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C4 Revision. Best used in conjunction with program C4Helpers. Acids and bases - basics. pH below 7 7 above 7 acid neutral alkali Only solutions can have a pH Use words “increase” and “decrease” Acids HCl, HNO 3 , H 2 SO 4 Bases: metal oxides, hydroxides, carbonates

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C4 revision l.jpg

C4 Revision

Best used in conjunction with program C4Helpers

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Acids and bases - basics

  • pH below 7 7 above 7

  • acid neutral alkali

  • Only solutions can have a pH

  • Use words “increase” and “decrease”

  • Acids HCl, HNO3, H2SO4

  • Bases: metal oxides, hydroxides, carbonates

  • Alkalis are bases that dissolve

  • Salts are made in neutralisations of acid by alkali (or vice-versa)

  • Indicators change colour with pH.

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  • Acid + base  salt + water

  • Salt is named from metal in the base + ending from the acid:

  • Chlorides from hydrochloric

  • Sulphates from sulphuric

  • Nitrates from nitric

  • Produce word equations for making salts

  • Carbonates give CO2 too.

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Higher tier

  • Acids release H+(aq) ions

  • Alkalis release OH-(aq) ions

  • Neutralisation: H+ + OH- H2O

  • Produce symbol equations for making salts by neutralisation

  • E.g.

  • 2NaOH + H2SO4 Na2SO4 + H2O

  • 2HCl + MgO  MgCl2 + H2O

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Reacting quantities - basics

  • Read atomic mass from periodic table

  • Read formulas to see how many of which atoms

  • Add atomic masses to get formula mass (simple)

  • More reactants make more product

  • Mass after reaction must equal mass at start

  • Percentage yield is what’s actually made, could be reasons for this to be less than predicted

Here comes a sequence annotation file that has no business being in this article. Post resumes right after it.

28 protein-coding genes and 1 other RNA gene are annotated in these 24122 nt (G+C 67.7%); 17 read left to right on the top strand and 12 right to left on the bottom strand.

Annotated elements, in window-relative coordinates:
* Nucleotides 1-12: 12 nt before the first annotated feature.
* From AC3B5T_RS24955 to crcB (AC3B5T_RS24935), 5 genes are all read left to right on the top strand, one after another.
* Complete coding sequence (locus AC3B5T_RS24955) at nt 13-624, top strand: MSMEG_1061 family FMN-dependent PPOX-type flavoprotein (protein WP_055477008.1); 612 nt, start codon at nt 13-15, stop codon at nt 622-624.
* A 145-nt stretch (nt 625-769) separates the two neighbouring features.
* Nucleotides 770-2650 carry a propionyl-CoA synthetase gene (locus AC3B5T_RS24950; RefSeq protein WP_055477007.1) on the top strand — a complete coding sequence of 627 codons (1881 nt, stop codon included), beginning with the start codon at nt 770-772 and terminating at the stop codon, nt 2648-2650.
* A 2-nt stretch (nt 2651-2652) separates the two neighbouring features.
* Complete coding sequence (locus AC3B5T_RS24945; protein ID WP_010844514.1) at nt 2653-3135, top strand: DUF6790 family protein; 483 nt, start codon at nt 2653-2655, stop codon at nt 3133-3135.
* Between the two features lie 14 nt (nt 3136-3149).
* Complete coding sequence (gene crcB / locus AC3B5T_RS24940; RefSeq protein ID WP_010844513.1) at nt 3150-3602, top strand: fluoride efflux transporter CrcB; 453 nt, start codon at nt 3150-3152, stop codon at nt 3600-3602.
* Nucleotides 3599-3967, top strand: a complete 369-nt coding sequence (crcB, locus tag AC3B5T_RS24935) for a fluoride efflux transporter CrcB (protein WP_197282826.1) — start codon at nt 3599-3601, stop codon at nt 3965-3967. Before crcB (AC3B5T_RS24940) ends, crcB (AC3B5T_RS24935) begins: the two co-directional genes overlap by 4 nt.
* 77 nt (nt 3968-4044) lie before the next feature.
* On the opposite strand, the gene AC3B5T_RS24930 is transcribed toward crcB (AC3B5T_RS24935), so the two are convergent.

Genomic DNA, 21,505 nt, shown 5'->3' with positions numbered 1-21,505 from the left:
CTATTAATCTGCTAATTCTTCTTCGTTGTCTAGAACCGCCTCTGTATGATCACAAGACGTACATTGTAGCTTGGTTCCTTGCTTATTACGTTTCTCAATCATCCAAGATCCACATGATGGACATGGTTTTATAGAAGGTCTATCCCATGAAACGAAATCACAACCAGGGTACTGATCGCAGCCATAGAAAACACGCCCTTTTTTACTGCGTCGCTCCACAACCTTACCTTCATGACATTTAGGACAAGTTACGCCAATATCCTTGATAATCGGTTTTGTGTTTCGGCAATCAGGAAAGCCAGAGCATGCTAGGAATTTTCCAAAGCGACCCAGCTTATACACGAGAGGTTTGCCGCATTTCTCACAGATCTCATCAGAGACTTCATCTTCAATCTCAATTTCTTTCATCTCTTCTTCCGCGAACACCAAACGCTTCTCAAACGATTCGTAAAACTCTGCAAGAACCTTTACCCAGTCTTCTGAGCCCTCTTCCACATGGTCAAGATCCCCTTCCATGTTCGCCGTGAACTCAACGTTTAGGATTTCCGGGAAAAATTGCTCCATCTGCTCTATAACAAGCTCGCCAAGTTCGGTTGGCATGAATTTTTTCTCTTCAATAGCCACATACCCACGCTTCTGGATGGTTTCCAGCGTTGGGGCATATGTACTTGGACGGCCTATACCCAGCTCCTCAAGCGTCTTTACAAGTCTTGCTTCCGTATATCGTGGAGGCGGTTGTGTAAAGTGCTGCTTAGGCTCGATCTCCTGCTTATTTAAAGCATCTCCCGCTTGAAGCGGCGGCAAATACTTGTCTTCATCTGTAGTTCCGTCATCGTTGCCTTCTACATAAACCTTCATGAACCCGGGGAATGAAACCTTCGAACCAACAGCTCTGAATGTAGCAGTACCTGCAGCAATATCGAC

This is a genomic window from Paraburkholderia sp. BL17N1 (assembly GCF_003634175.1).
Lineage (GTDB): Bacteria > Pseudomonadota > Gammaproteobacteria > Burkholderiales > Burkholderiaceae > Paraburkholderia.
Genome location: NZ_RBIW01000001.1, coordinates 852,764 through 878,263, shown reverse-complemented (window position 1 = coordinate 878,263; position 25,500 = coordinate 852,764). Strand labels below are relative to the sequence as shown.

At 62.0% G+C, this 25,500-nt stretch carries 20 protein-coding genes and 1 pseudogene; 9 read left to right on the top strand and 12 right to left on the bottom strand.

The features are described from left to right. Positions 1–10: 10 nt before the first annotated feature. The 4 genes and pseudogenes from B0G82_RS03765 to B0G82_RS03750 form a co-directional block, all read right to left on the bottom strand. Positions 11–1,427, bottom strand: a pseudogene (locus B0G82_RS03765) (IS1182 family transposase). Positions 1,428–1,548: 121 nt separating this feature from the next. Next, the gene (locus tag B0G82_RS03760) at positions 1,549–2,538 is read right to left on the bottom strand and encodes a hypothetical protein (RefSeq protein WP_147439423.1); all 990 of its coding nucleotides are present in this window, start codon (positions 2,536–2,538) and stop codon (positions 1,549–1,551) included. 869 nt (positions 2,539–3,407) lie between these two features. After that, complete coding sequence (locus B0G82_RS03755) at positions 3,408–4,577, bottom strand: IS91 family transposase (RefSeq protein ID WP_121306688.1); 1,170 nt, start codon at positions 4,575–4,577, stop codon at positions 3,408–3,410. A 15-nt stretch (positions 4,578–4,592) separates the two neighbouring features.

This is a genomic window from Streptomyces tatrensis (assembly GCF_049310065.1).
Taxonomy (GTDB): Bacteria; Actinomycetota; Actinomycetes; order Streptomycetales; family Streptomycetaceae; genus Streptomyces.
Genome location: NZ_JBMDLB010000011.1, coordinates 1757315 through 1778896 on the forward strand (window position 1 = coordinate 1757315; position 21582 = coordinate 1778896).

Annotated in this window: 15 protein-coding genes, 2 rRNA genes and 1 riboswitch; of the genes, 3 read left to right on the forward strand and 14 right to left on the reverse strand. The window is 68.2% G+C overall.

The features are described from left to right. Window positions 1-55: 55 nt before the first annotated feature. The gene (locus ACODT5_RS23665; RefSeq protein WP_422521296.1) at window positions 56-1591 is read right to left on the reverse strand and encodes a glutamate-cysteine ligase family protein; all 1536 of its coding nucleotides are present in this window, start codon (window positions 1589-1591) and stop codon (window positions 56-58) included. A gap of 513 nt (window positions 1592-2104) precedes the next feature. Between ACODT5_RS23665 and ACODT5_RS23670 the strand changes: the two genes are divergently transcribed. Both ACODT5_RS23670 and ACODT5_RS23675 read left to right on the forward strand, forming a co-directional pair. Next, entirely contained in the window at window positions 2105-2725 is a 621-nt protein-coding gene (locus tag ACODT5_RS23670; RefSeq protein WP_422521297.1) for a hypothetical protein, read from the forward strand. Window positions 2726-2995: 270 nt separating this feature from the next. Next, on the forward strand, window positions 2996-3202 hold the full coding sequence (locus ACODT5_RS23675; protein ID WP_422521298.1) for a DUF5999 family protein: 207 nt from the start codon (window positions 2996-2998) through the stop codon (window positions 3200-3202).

• Losses in evaporation, filtration, transfers.

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Reacting quantities - more

  • Formula mass – more difficult with brackets

  • Scale-up quantities, e.g. double reactants gives double products

  • Percentage yield = actual yield x 100 predicted yield

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  • Calculate product amounts given reactant amounts

  • Think percentages or proportions

  • The sums will be simple. Honest.

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  • Crops grow better – faster, better quality

  • Minerals absorbed through roots

  • Spot N, P, K in formulas (e.g. KNO3, (NH4)3PO4)

  • State names of nitrogenous fertilisers from nitric acid, e.g. ammonium nitrate (NH4NO3)

  • Fertilisers made by neutralisation

  • Recognise burette in diagrams

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  • Must dissolve

  • Increase yield

  • Given formula, calculate relative formula mass Mr

  • Which acid and alkali make which fertilisers, see acids above.

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  • Fertilisers add minerals to depleted soils

  • More N incorporated into plants so more growth

  • Eutrophication sequence:

    • run-off of fertiliser;

    • increase of nitrate or phosphate in river water;

    • algal bloom;

    • blocks off sunlight to other plants which die;

    • aerobic bacteria use up oxygen;

    • most living organisms die.

  • Be able to calculate the percentage mass of a particular element in a fertiliser

  • Describe a way to make the fertiliser

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  • Ammonia is made from nitrogen and hydrogen.

  • Nitrogen for the manufacture of ammonia by the Haber process is obtained from air.

  • Hydrogen for it often comes from the cracking of oil fractions or from natural gas.

  • Recognise thatÝ is used to represent a reversible reaction. One which can proceed in both directions.

  • Describe some uses of ammonia:

    • manufacture of fertilisers;

    • manufacture of nitric acid;

    • in cleaning fluids.

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  • Describe how ammonia is made in the Haber process: